In a nutshell, over my past 10 posts, I have advocated that most private colleges and universities should pursue a focused differentiation strategy based on a unique mission and vision that solves a significant problem for its target customers. My last few posts on this topic will address how schools determine which points of differentiation will offer them a significant competitive advantage over their competition that can be sustained over time.
Sustained competitive advantage comes from the internal resources and capabilities of the organization. And not just any resources and capabilities. They have to meet specific criteria (VRIN – sorry, another mnemonic device):
Valuable – Allows the school to solve a serious customer problem
Rare – Not widely held by the competition
Inimitable & Non-substitutable – Competitors can’t easily imitate it or substitute something else equally valuable for it
Valuable, rare, inimitable, and non-substitutable resources and capabilities are usually going to be intangible. Have an illustrious group of alumni? A campus on a plum piece of real estate? An award-winning, LEED-certified student union building? A faculty full of Fulbright scholars? Chances are that your competition does as well, or can offset that resource with something else (i.e your green building initiative = my big stadium and winning football program). These sorts of resources simply cannot lead to a sustained competitive advantage. They are widely held, and don’t solve the problems faced by today’s students. In fact, to the extent that they make tuition skyrocket, they’re making the problem worse.
If this is the case, then why do so many schools seek to enhance their reputations by going on building sprees, making huge investments in winning sports teams, luring star researchers, spending millions on ancillary student life enhancements, and the like? I contend that the answer is that these tangible things SEEM like they will make the school more attractive to students, and students may actually say they like them. However, the trick is to take these tangible, widely held resources, and find ways to use them that benefit the students and cannot easily be replicated by the competition. Some examples:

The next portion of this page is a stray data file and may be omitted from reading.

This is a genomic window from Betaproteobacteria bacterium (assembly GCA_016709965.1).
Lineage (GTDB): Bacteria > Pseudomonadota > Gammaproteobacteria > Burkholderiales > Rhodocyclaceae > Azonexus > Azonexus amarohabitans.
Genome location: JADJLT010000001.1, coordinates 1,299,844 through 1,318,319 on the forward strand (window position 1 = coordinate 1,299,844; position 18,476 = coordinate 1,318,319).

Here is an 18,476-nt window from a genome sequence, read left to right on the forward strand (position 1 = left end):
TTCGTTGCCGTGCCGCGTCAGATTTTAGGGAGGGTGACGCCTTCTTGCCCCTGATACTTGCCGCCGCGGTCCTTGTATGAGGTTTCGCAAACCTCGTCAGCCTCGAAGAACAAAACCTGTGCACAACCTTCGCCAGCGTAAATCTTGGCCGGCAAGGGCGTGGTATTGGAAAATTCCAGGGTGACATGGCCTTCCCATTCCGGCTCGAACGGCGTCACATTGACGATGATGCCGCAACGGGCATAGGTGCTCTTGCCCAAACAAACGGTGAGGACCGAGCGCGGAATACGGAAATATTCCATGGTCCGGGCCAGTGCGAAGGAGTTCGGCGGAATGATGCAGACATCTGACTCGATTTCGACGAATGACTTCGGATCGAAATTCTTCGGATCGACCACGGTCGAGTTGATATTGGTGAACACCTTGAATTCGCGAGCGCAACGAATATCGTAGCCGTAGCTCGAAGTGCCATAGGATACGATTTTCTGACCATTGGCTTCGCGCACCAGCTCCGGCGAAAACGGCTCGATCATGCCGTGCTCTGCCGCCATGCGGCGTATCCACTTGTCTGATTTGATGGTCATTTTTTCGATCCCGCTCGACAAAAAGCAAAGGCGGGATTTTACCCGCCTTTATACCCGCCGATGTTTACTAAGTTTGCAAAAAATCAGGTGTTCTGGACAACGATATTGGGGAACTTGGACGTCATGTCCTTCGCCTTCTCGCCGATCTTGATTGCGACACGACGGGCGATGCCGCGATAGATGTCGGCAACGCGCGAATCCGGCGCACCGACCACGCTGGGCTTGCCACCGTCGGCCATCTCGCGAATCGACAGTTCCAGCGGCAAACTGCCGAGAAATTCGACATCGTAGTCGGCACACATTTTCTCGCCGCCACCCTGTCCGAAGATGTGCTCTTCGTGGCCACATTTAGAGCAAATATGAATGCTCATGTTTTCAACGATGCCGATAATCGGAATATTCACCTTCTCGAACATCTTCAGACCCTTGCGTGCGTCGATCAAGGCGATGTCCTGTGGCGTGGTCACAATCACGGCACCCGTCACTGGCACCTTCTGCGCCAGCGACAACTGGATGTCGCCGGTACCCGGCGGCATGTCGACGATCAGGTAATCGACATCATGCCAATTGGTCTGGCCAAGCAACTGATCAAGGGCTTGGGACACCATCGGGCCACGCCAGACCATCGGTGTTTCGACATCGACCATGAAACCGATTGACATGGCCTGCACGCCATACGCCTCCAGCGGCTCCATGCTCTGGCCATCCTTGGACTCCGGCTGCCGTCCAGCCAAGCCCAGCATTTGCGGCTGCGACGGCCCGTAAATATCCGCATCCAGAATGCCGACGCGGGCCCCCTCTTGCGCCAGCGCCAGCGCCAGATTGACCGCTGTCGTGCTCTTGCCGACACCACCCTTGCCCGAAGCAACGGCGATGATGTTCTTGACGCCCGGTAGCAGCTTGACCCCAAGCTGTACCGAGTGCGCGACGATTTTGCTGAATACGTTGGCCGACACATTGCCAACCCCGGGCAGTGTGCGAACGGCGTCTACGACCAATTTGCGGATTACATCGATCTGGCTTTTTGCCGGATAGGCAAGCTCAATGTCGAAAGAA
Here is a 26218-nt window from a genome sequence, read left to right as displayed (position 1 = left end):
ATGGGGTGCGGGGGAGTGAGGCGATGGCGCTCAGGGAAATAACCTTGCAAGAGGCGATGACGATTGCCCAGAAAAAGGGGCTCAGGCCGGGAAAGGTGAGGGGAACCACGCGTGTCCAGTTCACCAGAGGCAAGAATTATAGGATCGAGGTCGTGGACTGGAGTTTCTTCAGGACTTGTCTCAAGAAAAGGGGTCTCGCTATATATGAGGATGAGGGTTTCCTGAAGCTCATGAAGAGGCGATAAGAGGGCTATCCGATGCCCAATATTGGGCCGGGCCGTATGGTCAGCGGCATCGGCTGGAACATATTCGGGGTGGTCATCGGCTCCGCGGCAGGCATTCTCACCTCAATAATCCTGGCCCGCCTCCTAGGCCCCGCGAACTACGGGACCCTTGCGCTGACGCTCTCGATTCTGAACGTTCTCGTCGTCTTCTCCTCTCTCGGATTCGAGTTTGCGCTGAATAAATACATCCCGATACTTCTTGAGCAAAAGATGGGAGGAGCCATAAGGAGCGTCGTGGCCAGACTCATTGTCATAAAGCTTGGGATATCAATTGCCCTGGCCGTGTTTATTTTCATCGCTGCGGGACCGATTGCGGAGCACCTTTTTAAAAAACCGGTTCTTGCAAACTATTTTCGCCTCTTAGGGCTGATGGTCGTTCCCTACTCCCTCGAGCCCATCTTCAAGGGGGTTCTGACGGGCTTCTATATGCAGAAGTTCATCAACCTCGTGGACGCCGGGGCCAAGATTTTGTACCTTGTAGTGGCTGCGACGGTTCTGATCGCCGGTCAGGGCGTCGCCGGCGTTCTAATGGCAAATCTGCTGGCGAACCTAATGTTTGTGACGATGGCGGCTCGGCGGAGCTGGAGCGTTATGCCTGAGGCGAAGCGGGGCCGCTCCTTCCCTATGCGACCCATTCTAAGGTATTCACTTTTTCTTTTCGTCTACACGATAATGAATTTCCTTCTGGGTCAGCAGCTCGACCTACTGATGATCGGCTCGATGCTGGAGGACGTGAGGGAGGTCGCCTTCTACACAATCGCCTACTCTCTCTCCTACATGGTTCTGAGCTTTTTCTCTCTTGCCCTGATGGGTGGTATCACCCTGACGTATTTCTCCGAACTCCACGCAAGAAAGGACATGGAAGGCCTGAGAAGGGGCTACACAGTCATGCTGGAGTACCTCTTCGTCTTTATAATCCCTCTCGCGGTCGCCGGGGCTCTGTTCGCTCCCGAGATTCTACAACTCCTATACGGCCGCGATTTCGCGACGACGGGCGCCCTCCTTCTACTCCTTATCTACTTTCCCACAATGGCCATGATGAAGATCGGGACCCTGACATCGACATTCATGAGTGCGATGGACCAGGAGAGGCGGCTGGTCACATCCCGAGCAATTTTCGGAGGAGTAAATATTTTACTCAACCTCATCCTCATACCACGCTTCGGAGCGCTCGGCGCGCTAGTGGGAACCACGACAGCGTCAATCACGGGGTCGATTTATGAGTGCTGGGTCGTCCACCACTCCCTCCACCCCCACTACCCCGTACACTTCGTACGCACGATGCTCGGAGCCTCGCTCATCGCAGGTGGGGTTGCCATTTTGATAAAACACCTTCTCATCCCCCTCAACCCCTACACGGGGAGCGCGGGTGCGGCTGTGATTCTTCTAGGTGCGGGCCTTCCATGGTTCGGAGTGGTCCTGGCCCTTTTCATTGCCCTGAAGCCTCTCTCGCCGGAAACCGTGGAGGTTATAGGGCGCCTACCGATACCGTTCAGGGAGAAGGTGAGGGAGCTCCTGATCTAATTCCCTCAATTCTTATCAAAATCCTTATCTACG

- Schools often brag about their large number of alumni, but do they actually know where these alums are? Are the alums actively engaged with the school? The ability to attract and engage alums in productive ways is a true distinctive capability for a school.
- Schools often brag about their excellent faculty and star researchers, but are these faculty accessible to the students? How often do these professors teach? Hold office hours? Creating a faculty culture of engagement with students is a critical and rare capability among all universities, particularly ones that aren’t Carnegie Research I institutions.
- Schools often brag about their excellent liberal arts core and highly sought after professional majors, but are these two areas integrated? Do they flow together, or are the students just offered a smorgasbord of class offering and told how many to choose from each area? Truly integrating the academic silos of the university and advising students on how to best chart their path through the curriculum is a rare and valuable capability.
- Schools often brag about their job placement rates and career services, but how strong are their relationships with local employers? Do they consult with the employers about what skills their new hires will need? Do they integrate those skills into the curriculum? Have they created a smooth transition from classroom to internship to employment? Integrating careers and academics into true experiential educational opportunities is another rare and valuable capability.
These are just a few examples. There are many others, and each school must look closely at their current situation and aspirations to determine what their distinctive capabilities should be. The point is that these intangible capabilities, rather than tangible resources, are more likely to lead to true competitive advantage that is sustained over time.